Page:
Previous COVID infection boosts long-term immunity and reduces the risk of hospitalization and death to the same level as vaccination, new peer-reviewed research shows.
The study, led by the University of Washington and published by the medical journal The Lancet, is said to be the “most comprehensive study to date” of the impact of natural immunity on the disease.
“For people who are already infected Coronavirus disease At least until then, natural immunity to severe disease (hospitalization and death) against all variants was strong and durable (88% or higher at 10 months post-infection),” the researchers said.
but caught early Variant found to offer reduced immune protection against reinfection with more transmissible virus Omicronand 36% after 10 months.
The research was partly carried out by Bill & Melinda Gates Foundationincluding 65 other studies from 19 countries looking specifically at those who hadn’t been vaccinated.
This suggests a level and duration of protection against reinfection, symptoms and severe disease that is at least comparable to that provided by two doses of mRNA vaccines such as Pfizer and Moderna.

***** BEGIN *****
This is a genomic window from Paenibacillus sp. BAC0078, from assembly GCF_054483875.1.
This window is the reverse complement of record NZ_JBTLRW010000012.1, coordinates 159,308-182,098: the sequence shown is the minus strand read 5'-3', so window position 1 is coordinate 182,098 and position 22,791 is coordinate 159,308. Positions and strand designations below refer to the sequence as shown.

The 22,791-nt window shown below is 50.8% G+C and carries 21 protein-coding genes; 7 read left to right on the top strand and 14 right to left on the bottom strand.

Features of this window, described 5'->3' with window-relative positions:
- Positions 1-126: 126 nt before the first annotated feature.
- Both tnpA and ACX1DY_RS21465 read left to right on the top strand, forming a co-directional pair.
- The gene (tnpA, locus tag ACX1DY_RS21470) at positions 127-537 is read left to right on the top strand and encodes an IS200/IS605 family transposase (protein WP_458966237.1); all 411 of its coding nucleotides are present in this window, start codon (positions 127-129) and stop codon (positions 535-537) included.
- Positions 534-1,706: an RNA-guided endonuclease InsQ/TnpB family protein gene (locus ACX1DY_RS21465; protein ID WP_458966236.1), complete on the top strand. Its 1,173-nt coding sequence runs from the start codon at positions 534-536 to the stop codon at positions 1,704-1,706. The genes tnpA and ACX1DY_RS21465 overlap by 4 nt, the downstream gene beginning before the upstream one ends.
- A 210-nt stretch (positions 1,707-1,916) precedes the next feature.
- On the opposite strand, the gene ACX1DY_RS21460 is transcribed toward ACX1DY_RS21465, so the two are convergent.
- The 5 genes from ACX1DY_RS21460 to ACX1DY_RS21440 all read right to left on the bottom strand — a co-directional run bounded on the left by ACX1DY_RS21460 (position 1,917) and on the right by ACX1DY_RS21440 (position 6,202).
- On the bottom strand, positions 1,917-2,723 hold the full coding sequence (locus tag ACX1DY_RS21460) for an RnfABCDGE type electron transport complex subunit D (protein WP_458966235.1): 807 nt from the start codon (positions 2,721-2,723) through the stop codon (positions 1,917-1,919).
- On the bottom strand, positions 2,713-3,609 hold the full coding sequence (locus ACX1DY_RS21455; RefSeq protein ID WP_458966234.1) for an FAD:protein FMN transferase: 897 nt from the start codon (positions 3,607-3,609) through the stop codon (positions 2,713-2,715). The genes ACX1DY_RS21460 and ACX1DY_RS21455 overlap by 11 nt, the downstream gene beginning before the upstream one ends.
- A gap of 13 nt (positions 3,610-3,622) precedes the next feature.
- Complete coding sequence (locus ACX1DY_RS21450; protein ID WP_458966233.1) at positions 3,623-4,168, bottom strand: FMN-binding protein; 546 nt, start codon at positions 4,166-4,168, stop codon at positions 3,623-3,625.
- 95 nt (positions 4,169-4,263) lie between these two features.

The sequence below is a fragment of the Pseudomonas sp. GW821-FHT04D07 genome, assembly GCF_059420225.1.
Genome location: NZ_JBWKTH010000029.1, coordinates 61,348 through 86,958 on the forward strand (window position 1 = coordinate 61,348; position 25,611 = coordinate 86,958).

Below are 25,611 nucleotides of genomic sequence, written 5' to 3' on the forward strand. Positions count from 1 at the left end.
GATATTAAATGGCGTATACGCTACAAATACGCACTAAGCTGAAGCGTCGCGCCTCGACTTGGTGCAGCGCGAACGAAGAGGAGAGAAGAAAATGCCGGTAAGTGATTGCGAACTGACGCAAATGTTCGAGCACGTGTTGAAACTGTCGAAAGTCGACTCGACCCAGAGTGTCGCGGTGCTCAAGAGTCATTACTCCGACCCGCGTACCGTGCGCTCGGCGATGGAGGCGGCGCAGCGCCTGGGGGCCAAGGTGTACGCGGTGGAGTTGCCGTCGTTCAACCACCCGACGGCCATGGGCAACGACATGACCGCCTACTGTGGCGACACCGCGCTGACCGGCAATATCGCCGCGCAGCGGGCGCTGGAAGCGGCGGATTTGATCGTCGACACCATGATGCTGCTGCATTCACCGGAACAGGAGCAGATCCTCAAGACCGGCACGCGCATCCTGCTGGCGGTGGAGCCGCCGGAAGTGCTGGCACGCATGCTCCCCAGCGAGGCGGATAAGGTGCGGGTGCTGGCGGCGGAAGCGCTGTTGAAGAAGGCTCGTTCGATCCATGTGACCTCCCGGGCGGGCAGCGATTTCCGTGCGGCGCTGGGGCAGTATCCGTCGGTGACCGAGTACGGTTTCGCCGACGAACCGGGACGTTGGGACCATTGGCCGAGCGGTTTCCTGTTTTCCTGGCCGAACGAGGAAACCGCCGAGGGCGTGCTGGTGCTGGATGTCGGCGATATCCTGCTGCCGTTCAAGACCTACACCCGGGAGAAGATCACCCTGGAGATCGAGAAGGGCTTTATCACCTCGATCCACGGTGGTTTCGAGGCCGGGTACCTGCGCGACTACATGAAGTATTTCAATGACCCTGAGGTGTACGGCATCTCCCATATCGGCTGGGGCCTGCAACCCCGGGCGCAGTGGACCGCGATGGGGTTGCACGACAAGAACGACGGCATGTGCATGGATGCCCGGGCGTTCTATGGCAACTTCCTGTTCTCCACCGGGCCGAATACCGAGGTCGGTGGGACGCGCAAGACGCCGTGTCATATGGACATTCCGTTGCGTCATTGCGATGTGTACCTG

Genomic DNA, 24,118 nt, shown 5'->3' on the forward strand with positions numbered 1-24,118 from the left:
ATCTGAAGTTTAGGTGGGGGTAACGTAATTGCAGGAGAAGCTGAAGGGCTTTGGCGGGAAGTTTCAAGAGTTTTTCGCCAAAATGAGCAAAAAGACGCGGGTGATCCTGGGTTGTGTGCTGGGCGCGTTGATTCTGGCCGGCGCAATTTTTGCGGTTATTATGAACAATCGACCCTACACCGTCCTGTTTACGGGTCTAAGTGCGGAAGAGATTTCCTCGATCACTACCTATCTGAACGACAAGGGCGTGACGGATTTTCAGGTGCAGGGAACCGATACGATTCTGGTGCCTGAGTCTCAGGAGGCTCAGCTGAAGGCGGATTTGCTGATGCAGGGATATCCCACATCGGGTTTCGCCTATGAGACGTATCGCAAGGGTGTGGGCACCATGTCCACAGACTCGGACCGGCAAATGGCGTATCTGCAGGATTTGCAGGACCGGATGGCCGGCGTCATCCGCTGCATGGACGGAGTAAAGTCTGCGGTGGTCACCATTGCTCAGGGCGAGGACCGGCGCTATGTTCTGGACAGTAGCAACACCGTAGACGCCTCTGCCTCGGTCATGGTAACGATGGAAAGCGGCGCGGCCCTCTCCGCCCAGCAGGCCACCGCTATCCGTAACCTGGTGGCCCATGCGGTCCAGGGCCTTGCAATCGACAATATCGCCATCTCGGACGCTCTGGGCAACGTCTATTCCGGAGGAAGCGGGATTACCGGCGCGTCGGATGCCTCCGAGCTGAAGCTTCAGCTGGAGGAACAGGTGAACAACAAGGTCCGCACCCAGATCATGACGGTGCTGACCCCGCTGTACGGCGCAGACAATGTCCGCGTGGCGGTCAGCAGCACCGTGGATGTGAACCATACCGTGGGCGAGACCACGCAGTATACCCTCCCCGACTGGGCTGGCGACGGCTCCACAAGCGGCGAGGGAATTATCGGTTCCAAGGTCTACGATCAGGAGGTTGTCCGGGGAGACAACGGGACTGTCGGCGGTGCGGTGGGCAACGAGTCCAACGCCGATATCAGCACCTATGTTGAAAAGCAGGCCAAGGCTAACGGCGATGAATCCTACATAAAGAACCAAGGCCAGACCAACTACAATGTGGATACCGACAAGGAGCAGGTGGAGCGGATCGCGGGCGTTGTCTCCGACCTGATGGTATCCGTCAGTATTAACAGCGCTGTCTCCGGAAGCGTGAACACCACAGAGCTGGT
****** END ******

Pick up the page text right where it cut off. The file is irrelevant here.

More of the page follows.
The researchers also found that after an analysis of 21 other timescale studies, the protection rate was about 85% in the first month, dropping to 79% by month 10.
Based on five studies reporting severe illness (hospitalization and death), they did find overall that the overall protection rate remained high at 10 months – 90% protection for the original strain, Alpha and Delta strains, protection for Omicron The rate is 88%.
China’s COVID surge yields no new variants
Most long-term COVID patients develop organ damage after a year
Lead author Dr Stephen Lim stresses that vaccines remain the safest way to protect yourself, as “acquisition of natural immunity must be weighed against the risk of severe disease and death associated with primary infection”.
Co-author Dr Caroline Stein added: “Vaccines are still important for everyone to protect at-risk groups such as those over 60 and those with comorbidities.
“This also includes previously uninfected and unvaccinated populations, as well as people who were infected or had their last dose of vaccine more than six months ago.
“Policymakers should consider both natural immunity and vaccination status to gain a comprehensive picture of an individual’s immune status.”